The actor playing TV Action 4 newsman Jim Sullivan is uncredited.
(Keith Hampton is questioned and released.)
KEITH HAMPTON: No apologies?
CHIEF CLIFFORD: Yes. I’m sorry we didn’t nail you.
KEITH HAMPTON: You’re gonna be a lot sorrier, Clifford, if there’s any further harassment. (Pause.) Frightening! (Laughs. Exits.)
(McCloud’s Central Park shootout makes the front page and
excites TV criticism.)
CHIEF CLIFFORD: McCloud, I have no choice but to take you off the case, and by off I mean OFF. I don’t want to hear about it, I don’t want to talk about it, I don’t want to feel that you’re even thinking about it.
(Nidavah Ritzach knows her way around New York.)
MURRAY GUTMAN: Ever drive a cab?
NIDAVAH RITZACH: No. Only tanks.
MURRAY GUTMAN: (On the murder of his colleague David Kessler, to Nidavah Ritzach.) Waste. But that’s the city. Waste.
NIDAVAH RITZACH: (To McCloud.) It was easy for you to kill my brother. You’ll not find it so easy to kill a soldier in the Israeli Army.
CHIEF CLIFFORD: (To McCloud, unhappily.) How many times do you have to be taken off a case before the message comes through?
MURRAY GUTMAN: (To Nidavah Ritzach.) You know, it normally takes quite a while to get a license to drive a cab in New York.
MURRAY GUTMAN: (To Nidavah Ritzach.) Look, I’ve been with Lomto Cabs for thirty-one years, come this June. It was great in the old days, right after the war, a small independent company tryin’ to make it. Things change. New people take over.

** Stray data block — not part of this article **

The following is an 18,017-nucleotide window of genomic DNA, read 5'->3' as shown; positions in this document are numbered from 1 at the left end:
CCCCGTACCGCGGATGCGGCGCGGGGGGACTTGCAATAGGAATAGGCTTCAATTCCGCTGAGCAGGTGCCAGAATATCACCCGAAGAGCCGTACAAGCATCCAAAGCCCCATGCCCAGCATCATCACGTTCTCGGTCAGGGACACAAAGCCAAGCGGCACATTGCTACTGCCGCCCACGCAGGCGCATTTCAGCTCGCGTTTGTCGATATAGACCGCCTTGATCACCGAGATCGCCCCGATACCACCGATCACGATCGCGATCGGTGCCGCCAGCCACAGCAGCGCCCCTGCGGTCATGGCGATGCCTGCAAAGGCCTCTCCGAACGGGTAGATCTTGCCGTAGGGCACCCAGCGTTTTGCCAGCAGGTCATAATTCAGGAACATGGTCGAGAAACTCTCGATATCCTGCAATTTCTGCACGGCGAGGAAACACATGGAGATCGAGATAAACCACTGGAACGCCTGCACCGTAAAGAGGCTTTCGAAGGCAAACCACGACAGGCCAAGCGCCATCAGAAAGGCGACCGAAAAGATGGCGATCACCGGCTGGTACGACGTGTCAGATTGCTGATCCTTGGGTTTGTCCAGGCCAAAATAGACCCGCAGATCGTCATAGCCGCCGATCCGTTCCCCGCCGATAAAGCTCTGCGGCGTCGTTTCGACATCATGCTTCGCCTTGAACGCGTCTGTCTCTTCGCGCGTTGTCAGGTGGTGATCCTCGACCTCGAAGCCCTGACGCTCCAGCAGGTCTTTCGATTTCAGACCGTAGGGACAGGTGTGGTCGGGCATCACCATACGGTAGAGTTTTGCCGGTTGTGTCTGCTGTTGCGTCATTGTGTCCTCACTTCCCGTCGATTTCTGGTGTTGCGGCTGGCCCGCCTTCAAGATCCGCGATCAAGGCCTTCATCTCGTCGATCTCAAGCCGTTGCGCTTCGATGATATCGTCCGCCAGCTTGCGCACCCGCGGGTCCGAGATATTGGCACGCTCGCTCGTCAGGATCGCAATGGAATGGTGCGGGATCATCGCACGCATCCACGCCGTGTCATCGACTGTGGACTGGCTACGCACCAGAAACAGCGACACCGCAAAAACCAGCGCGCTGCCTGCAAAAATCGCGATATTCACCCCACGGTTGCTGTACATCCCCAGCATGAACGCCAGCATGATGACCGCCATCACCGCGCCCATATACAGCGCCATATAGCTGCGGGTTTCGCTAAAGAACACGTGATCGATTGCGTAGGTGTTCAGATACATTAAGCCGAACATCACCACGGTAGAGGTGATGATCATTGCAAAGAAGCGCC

(In a diner, after a call for help in the middle of the
McCLOUD: Joe, ‘preciate ya meetin’ me here.
SGT. BROADHURST: Yeah, I’m a nice guy, don’t forget to testify to that at my divorce.
KEITH HAMPTON: (On his balcony overlooking the city at night, to Det. Simms.) The only reason I’m up here is because they’re down there, grabbing for a pinch of ecstasy. Fast rush. (Winks.) Nickel ride. Only difference is, I have an expensive way to live, they have an expensive way to die.
CHIEF CLIFFORD: (As McCloud enters his office.) Come on in, McCloud. I didn’t think the night could get any worse, but I—forgot the unexpected.
(McCloud makes a telephone call, no answer, he rushes out.)
CHIEF CLIFFORD: Where’s he going in such a hurry?
SGT. BROADHURST: He didn’t say.
CHIEF CLIFFORD: Who was he calling?
SGT. BROADHURST: He didn’t say.
CHIEF CLIFFORD: What did he say?
SGT. BROADHURST: Nothing.
(McCloud “arrests” Nidavah Ritzach to keep her from killing
KEITH HAMPTON: What’s the charge?
McCLOUD: Il-legal entry into the United States.
(Nidavah Ritzach introduces Marshal McCloud.)
MURRAY GUTMAN: You’ve made quite a reputation for yourself in this town, Marshal.
McCLOUD: Well, it’s blown up quite a bit.
NIDAVAH RITZACH: I like you, Marshal McCloud.
McCLOUD: Well, feelin’s mutual.
MURRAY GUTMAN: (On cab radio.) Marshal,
this is Murray. I got the boys out. Where is he now?
McCLOUD: Headin’ down Fifty-Third.
MURRAY GUTMAN: (On cab radio.) You drive
like a real cabbie, Marshal.
McCLOUD: Much obliged.
CHIEF CLIFFORD: (The stampede. To Sgt. Broadhurst.) This is his work. I can feel it. There’s a lump in the pit of my stomach that’s got McCloud written on it.
CHIEF CLIFFORD: (On the way to Times Square.) Faster, Broadhurst. Hell for leather!
(Keith Hampton’s gray Mercedes coupe is cornered by taxicabs
in Times Square.)
McCLOUD: (Holding Nidavah Ritzach’s .45 on Keith Hampton.) Who says ya can’t get a cab in this city when ya want one?